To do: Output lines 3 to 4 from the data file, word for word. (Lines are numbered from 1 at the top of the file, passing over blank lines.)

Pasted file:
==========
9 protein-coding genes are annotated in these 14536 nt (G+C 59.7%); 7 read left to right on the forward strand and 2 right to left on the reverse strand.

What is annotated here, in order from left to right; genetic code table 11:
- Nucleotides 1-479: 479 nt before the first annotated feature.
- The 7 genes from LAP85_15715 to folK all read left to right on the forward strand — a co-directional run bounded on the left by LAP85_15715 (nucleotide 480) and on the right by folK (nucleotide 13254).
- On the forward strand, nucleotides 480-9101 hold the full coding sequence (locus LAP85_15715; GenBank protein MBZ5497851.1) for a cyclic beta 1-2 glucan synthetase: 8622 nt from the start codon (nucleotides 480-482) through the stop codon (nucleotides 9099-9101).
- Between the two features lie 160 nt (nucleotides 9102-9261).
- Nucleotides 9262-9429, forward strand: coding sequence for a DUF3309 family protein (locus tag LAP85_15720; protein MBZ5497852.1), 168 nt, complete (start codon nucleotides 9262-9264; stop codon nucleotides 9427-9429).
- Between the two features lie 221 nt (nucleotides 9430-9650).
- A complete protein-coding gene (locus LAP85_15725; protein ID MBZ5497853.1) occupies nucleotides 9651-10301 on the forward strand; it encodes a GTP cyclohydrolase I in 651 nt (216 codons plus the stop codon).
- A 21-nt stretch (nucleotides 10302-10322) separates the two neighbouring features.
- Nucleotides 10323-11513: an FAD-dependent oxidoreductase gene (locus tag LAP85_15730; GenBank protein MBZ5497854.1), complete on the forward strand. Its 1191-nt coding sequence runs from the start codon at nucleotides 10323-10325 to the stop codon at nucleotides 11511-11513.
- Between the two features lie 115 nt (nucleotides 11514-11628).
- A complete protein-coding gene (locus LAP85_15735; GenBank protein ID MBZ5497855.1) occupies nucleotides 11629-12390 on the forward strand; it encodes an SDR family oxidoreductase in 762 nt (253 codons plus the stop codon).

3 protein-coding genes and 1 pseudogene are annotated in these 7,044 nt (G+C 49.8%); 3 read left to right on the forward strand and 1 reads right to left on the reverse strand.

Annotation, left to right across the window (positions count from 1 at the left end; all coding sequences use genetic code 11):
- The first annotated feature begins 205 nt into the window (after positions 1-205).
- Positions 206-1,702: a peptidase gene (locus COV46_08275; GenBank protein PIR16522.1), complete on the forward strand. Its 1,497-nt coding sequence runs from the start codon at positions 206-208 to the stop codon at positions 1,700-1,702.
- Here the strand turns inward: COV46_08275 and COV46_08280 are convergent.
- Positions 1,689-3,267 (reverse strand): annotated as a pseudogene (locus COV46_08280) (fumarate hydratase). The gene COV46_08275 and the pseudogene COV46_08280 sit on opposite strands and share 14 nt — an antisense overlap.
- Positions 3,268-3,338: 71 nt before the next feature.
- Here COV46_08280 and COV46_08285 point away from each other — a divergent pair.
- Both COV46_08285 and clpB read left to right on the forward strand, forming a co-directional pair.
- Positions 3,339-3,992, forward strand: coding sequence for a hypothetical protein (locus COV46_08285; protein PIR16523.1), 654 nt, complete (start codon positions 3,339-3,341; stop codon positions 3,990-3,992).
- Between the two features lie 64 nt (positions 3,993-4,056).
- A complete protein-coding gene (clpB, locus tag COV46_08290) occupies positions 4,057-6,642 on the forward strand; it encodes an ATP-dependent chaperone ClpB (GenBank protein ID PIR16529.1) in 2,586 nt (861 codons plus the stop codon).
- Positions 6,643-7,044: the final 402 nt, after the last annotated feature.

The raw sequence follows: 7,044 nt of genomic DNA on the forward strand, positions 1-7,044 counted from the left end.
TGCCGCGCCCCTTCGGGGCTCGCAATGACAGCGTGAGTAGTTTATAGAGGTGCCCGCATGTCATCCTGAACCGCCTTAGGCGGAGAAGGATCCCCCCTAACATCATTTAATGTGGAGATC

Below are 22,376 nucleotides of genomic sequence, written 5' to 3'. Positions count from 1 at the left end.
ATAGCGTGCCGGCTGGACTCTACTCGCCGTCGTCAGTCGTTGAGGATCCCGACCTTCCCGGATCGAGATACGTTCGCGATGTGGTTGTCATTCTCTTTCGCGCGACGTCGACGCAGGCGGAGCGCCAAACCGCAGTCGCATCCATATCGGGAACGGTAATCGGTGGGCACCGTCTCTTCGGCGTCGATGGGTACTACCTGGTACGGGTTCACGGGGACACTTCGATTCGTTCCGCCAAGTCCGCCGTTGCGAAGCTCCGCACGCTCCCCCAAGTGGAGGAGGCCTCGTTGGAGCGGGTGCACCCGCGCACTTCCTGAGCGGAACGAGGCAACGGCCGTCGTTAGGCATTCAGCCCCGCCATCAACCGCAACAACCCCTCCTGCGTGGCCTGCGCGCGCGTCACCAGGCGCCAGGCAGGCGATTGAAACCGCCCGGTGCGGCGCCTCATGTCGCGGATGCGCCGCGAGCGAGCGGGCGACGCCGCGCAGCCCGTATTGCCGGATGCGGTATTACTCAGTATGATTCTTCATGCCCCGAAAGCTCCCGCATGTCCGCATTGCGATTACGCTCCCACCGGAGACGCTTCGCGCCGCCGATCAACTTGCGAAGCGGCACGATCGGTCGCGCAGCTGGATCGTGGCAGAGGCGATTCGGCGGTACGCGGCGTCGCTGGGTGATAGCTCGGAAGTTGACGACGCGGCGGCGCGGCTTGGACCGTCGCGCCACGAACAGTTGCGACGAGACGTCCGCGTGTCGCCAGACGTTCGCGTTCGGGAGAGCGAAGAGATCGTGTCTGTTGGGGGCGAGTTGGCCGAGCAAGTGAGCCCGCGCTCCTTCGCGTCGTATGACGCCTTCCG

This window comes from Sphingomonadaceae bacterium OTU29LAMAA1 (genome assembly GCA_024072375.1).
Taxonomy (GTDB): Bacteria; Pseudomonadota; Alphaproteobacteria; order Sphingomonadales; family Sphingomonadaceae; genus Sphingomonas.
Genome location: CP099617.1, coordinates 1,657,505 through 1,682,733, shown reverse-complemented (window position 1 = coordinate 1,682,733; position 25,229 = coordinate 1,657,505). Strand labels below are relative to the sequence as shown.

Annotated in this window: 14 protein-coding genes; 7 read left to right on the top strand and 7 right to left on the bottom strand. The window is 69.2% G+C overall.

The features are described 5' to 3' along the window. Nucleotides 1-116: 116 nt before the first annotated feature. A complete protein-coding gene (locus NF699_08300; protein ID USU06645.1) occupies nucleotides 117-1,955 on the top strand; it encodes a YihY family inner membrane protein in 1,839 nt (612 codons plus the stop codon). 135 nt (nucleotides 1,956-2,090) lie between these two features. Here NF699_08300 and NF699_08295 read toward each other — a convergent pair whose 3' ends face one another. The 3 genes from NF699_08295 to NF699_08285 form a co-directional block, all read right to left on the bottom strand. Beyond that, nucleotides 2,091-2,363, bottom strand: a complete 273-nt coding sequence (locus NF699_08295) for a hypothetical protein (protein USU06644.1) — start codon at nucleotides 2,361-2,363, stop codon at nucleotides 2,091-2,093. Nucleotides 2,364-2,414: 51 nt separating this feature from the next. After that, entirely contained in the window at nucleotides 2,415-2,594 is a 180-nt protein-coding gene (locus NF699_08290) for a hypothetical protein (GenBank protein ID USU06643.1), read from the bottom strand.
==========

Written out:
- Nucleotides 1-479: 479 nt before the first annotated feature.
- The 7 genes from LAP85_15715 to folK all read left to right on the forward strand — a co-directional run bounded on the left by LAP85_15715 (nucleotide 480) and on the right by folK (nucleotide 13254).